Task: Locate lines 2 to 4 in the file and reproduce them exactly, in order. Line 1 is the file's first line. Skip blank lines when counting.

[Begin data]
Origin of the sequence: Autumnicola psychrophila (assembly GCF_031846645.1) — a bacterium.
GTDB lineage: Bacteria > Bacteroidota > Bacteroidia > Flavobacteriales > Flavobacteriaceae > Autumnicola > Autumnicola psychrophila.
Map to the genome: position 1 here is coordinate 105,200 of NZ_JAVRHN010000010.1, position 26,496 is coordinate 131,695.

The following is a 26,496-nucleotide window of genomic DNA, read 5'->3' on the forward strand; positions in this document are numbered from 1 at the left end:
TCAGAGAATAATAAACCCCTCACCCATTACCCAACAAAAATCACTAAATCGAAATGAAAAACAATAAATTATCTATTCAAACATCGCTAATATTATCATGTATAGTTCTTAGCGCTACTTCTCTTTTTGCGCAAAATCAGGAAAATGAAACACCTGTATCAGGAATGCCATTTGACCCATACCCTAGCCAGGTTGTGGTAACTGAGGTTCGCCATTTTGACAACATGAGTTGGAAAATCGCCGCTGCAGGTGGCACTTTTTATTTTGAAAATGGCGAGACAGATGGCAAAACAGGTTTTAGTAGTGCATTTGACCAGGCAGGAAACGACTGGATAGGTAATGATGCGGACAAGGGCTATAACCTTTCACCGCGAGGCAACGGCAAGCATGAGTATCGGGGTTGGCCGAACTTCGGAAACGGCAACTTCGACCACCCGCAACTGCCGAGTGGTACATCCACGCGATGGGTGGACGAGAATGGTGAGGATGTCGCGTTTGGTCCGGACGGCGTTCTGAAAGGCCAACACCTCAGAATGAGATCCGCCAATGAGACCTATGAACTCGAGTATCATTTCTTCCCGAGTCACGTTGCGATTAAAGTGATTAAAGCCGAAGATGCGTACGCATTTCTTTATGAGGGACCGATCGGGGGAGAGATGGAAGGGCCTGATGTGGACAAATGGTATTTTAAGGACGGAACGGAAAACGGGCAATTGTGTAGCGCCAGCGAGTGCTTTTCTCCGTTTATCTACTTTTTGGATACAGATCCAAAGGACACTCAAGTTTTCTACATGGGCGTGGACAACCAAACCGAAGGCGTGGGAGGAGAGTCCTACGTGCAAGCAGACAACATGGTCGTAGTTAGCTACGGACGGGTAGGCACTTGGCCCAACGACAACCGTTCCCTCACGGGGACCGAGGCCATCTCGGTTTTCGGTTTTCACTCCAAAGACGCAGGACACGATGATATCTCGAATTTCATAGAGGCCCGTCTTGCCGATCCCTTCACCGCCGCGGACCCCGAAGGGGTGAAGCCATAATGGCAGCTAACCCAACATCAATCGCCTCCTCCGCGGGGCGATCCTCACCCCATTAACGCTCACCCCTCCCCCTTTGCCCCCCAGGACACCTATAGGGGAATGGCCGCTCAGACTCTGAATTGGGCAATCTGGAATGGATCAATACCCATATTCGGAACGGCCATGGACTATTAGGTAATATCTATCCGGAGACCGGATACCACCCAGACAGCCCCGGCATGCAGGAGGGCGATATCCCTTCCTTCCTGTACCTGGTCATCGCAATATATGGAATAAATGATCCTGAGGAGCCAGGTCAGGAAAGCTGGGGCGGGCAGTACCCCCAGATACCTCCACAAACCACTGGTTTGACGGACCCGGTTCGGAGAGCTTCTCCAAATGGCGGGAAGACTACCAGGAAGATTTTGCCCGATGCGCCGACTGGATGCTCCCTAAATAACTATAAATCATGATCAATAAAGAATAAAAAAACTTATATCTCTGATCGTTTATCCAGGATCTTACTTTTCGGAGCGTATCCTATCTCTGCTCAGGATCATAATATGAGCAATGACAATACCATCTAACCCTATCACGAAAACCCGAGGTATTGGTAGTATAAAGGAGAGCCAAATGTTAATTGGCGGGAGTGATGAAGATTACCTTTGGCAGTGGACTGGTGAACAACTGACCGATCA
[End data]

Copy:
GTDB lineage: Bacteria > Bacteroidota > Bacteroidia > Flavobacteriales > Flavobacteriaceae > Autumnicola > Autumnicola psychrophila.
Map to the genome: position 1 here is coordinate 105,200 of NZ_JAVRHN010000010.1, position 26,496 is coordinate 131,695.

The following is a 26,496-nucleotide window of genomic DNA, read 5'->3' on the forward strand; positions in this document are numbered from 1 at the left end: